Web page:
Rebuild anything | conservative house

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In news that will surprise no one at all, the government appears to have backtracked further on its urban planning reforms. Yesterday, Michael Gove, the Secretary of State for Leveling, Housing and Communities, said he would look at how “housing needs” are calculated and suggested that some of the assumptions behind the numbers “are probably out of date.”

This was taken as another sign of the conservatives’ attempt to distance themselves from their original plans for building houses. Just last month Boris Johnson tried to reassure voters at the Conservative Party Conference that the “beautiful” ones should only be built “on brownfield sites in places where homes make sense,” in a pledge that will not help in any way. ‘England to achieve its housing goals. He was very different from a Prime Minister who had promised, in his first speech off Downing Street, that the Tories would give “millions of young people have the opportunity to own their own home“.

As many know, Conservatives are frightened by the outcome of the Chesham & Amersham by-election, in which the Liberal Democrats played on fears of planning reforms to win votes. The result was seen as proof that Conservatives have gone too far in overthrowing the Blue Wall, so they are now trying to make all the right noises about “beautiful” homes and land protection around the UK. In addition to that, the party will struggle to get any decent reform beyond its bankers, many of whom seem more upset by the green belt of millions of people in need of housing.

Speaking of housing needs, Gove warned that “We want to be in a position where people accept and welcome new developments.” But the idea that homeowners in general (and bankers) will accept, let alone welcome, new developments, to the extent that the country needs them, is kind of a pipe dream.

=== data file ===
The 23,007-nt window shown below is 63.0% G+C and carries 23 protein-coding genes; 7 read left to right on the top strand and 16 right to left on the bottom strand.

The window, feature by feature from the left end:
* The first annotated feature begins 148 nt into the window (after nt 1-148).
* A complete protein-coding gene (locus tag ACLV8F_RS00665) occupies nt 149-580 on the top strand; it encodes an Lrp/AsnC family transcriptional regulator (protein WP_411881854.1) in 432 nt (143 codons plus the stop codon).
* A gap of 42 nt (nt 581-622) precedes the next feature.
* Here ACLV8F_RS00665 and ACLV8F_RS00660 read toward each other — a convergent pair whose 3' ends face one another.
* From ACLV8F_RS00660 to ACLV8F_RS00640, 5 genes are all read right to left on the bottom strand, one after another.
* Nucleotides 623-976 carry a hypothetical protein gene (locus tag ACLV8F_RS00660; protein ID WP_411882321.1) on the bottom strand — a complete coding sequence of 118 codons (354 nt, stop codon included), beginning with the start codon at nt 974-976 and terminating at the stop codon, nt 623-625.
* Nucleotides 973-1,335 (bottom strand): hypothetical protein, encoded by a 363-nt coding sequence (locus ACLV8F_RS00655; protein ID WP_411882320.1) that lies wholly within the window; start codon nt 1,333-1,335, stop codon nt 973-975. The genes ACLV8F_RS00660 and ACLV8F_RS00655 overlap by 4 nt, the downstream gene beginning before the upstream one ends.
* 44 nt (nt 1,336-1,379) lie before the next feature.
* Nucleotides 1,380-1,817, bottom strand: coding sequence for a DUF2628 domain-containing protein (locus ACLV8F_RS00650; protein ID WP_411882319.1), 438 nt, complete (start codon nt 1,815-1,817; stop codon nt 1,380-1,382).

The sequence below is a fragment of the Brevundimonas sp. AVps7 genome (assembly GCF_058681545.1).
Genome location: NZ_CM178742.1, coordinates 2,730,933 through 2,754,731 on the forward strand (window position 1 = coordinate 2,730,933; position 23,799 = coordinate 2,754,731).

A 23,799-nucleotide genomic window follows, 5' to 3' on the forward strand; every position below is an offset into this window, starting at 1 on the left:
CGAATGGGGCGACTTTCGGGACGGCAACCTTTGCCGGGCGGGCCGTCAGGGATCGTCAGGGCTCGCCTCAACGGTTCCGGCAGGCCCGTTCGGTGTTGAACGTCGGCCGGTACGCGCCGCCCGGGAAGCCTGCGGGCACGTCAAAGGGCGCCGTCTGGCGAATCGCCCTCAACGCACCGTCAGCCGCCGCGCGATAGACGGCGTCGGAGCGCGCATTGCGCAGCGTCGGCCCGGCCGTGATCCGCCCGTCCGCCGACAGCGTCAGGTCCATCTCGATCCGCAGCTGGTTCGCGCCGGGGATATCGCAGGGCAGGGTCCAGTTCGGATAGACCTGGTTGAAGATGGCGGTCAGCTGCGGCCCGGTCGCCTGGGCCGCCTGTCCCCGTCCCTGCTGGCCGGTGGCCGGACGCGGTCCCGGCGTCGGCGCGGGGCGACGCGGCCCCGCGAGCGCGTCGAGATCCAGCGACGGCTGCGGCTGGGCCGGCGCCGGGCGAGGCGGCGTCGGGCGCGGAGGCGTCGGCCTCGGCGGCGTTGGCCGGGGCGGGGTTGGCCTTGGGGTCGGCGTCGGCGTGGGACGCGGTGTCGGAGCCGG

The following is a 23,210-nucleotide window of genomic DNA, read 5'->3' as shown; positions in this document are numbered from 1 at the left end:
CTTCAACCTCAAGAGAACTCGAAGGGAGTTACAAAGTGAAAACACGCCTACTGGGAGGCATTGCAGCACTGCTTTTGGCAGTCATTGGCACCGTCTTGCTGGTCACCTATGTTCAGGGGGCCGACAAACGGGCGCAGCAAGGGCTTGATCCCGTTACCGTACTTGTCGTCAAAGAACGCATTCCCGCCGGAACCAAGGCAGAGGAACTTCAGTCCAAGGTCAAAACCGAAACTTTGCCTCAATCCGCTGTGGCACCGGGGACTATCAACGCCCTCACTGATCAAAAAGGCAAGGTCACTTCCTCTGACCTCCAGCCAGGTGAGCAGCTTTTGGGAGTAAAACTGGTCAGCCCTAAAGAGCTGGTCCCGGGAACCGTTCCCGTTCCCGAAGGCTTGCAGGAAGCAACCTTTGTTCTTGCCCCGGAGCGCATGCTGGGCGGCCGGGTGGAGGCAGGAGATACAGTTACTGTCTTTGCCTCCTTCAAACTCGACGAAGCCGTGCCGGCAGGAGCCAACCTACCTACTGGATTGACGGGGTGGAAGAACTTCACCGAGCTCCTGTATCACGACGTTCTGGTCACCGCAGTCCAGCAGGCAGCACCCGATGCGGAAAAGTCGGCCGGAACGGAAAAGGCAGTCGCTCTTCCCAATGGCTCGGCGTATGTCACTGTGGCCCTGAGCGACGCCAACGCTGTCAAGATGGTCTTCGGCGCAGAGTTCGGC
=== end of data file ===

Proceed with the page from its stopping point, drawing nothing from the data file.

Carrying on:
It goes without saying that there is no easy answer to solving the crisis – indeed, many articles on this site are devoted to the subject – even if it is mainly a supply problem. Yet as one millennial observes, the government’s strategy at the moment seems to be hoping the problem will magically disappear, buying time by arguing over the complexity of the reforms. In the meantime, it has thrown a bone at renters through a 95% mortgage plan, an idea that will only increase the demand for homes.

To make progress, the government would have to spend as much energy as it does to reach Net Zero on obtaining housing. Interestingly, in becoming an ecologist, you have no qualms about upsetting the electorate – from the talk about people having to replace gas boilers, to the Climate Change Committee’s recommendations that the public forgo meat. “This is an emergency”, it will be said around its eco-policies. Yet housing is not that far away and it also affects the future of many young people.

Although the government is concerned about Chesham & Amersham – and the rest of the Blue Wall – its current approach risks another kind of electrical disaster, as has been pointed out on several occasions, as those in their thirties and forties remain infantilized by economic conditions. But getting housing is not just a matter of political progress; It is a moral duty to the generations, whose hopes and dreams are sacrificed to keep England, the homeowner, happy. For renters, the conservative view cannot continue to be Build Back Nothing.

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